Although in recent years Africans have, through their very rich indigenous performing traditions, began once again to re-affirm the functionality of their arts, yet not many people today have tried to relate these to questions of mass mobilization and conscientization. It is believed that African art and particularly traditional African theatre, story-telling or art serve a social function with several pieces of African literature, such as Things Fall Apart by Chinua Achebe (1958) receiving significant worldwide critical acclaim for their analysis on the effect of colonialism on African cultures. This study is a critical examination of Femi Abodunrin’s The Dancing Masquerade. From the colonial and postcolonial perspectives, the study investigates a peoples’ shared pain of perceived decline in culture. It scrutinises the uniqueness and relevance of African cultures as they interface with European and Western cultures in the present era of globalization “so that we are able to understand each other not simply as different but as bearers of a common humanity”. Invariably, the study examines some adjustments which African cultures have had to make, or ought to make, as they come in contact with other cultures. It is assumed that through such an endeavour, the twenty-first century can find its freedom of choice and association.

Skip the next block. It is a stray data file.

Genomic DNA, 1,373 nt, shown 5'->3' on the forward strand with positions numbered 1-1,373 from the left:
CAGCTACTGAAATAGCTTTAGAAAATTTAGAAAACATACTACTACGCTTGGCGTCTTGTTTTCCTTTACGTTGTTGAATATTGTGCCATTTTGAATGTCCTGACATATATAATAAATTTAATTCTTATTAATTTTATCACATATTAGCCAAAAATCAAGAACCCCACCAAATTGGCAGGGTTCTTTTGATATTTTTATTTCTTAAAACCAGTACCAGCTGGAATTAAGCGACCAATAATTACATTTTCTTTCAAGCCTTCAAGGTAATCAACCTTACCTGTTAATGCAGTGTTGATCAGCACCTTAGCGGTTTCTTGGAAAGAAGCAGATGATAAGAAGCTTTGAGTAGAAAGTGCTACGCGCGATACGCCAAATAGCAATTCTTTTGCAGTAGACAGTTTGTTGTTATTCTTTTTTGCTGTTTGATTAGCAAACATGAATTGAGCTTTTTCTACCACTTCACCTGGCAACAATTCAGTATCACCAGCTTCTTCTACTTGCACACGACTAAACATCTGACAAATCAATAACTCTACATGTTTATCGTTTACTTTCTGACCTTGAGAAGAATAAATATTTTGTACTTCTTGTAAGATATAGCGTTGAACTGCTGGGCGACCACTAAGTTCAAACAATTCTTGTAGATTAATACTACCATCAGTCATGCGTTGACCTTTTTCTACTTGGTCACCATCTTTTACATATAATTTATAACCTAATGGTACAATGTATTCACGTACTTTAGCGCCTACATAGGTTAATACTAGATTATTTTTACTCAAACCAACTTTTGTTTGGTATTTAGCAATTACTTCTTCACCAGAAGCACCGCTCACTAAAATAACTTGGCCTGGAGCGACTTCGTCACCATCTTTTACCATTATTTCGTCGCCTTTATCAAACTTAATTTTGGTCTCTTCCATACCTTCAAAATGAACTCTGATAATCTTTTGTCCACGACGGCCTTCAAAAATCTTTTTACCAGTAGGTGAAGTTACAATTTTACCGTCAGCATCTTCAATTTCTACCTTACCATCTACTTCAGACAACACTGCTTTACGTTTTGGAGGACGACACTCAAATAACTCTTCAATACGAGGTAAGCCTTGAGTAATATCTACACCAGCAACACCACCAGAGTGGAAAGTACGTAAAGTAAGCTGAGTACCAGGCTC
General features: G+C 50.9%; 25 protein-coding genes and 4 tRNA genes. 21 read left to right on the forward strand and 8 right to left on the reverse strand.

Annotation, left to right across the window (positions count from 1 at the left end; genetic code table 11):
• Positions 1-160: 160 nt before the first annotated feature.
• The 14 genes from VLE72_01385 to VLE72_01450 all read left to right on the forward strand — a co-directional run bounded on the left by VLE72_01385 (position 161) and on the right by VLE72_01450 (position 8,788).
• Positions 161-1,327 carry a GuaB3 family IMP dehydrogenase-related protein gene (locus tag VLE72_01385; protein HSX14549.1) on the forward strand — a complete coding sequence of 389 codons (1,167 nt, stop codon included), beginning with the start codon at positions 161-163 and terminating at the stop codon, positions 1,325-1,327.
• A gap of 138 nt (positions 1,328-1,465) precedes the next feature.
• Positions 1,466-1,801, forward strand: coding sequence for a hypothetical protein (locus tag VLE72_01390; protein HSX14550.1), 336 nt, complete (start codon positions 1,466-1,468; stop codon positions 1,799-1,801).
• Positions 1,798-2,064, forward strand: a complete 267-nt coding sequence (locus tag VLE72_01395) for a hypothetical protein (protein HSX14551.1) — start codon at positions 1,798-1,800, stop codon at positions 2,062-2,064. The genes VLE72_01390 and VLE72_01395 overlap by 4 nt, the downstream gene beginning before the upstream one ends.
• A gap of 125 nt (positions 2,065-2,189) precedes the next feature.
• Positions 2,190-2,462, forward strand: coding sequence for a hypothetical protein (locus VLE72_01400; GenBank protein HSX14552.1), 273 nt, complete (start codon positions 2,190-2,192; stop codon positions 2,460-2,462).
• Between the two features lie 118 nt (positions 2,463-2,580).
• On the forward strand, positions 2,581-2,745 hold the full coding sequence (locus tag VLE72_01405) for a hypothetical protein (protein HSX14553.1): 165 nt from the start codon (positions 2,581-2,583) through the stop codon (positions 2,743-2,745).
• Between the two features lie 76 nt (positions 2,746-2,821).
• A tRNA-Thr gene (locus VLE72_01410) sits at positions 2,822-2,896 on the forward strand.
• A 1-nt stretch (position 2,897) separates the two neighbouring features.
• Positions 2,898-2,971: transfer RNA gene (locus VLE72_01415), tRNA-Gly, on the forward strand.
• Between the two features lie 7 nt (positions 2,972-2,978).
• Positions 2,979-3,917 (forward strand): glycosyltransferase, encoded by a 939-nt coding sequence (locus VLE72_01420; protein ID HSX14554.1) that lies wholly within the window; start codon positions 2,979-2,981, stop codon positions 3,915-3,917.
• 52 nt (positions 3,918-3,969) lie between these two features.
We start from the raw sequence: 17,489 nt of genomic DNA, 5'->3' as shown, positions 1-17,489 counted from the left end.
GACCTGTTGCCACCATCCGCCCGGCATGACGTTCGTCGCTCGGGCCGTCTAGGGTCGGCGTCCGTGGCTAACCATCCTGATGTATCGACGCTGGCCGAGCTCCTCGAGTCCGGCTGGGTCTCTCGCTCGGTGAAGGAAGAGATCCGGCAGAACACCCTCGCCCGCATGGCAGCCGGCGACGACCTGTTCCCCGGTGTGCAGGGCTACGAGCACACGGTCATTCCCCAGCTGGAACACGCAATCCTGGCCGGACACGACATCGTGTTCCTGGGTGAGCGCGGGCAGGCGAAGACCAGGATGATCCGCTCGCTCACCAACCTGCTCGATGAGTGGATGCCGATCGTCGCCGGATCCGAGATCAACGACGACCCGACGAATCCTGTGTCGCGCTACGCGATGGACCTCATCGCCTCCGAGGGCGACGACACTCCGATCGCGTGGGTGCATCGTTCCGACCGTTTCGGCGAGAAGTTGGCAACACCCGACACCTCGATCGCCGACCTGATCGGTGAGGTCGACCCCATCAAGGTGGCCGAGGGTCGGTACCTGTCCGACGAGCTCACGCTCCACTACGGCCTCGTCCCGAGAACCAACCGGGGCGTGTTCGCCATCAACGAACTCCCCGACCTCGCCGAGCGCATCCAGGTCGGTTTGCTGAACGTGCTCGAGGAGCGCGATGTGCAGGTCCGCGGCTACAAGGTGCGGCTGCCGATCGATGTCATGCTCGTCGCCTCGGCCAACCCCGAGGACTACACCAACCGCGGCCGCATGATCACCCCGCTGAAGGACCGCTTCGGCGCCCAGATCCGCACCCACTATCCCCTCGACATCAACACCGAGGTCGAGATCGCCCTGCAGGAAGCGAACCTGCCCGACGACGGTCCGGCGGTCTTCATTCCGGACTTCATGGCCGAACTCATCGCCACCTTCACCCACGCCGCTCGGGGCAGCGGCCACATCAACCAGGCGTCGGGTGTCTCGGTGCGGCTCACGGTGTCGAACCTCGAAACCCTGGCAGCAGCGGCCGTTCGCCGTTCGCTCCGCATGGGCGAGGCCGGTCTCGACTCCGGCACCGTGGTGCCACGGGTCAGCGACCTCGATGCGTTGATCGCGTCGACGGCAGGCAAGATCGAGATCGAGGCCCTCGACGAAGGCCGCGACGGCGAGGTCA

Key words: Africa, The Dancing Masquerade, shared pain, culture, globalization, mobilization.
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